When you invest through a convertible note the startup receives the money right away, but the number of shares you are entitled to is determined during its next round of financing. At that point the company will have some operating history to determine a fair price, and your loan converts into shares at a discounted price, to reward you for the additional risk you took on by investing early.
Here are a few key terms to know:
- Discount Rate: The discount rate establishes how much you will be compensated for the additional risk you take on by investing in a company earlier. For example, if you invest using a note with a 20% discount rate, and the next round of investors invest at a valuation of $1 million, your note will convert into equity as if the valuation was $800k, meaning you receive more shares than someone investing in the new round at the price of $1 million.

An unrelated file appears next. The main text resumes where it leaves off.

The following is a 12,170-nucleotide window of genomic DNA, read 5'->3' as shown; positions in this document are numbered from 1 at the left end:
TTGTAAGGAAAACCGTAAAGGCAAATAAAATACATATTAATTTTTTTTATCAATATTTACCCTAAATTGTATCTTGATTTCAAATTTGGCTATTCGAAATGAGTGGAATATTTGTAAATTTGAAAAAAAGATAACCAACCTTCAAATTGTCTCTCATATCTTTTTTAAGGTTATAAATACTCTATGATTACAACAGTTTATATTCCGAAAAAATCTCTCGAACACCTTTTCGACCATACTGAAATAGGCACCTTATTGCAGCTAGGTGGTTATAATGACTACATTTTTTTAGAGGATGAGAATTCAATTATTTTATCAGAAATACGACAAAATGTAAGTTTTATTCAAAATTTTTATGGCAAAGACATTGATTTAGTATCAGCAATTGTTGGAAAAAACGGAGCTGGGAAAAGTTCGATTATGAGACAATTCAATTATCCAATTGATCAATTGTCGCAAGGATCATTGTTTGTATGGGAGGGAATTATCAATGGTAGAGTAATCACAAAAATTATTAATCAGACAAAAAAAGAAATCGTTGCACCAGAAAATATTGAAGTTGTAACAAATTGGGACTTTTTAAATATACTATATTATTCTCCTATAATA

- Interest Rate: Convertible notes are technically loans so they also carry an interest rate, although interest is not paid until the note convert, at which point it is added to the amount you invested in order to calculate the number of shares you receive. So if you invest $1,000 through a convertible note with an 8% interest rate, and the next round of financing is one year later, you would have accrued $80 worth of interest and would be entitled to $1,080 worth of shares at the appropriate conversion rate.
- Maturity Date: The note’s maturity date determines when the note is due and payable. If the business does not have another financing round before then, the convertible note will either automatically convert into a set number of shares, or the business will need to pay back the investors immediately. This will be determined in the Offering Materials for that particular offering.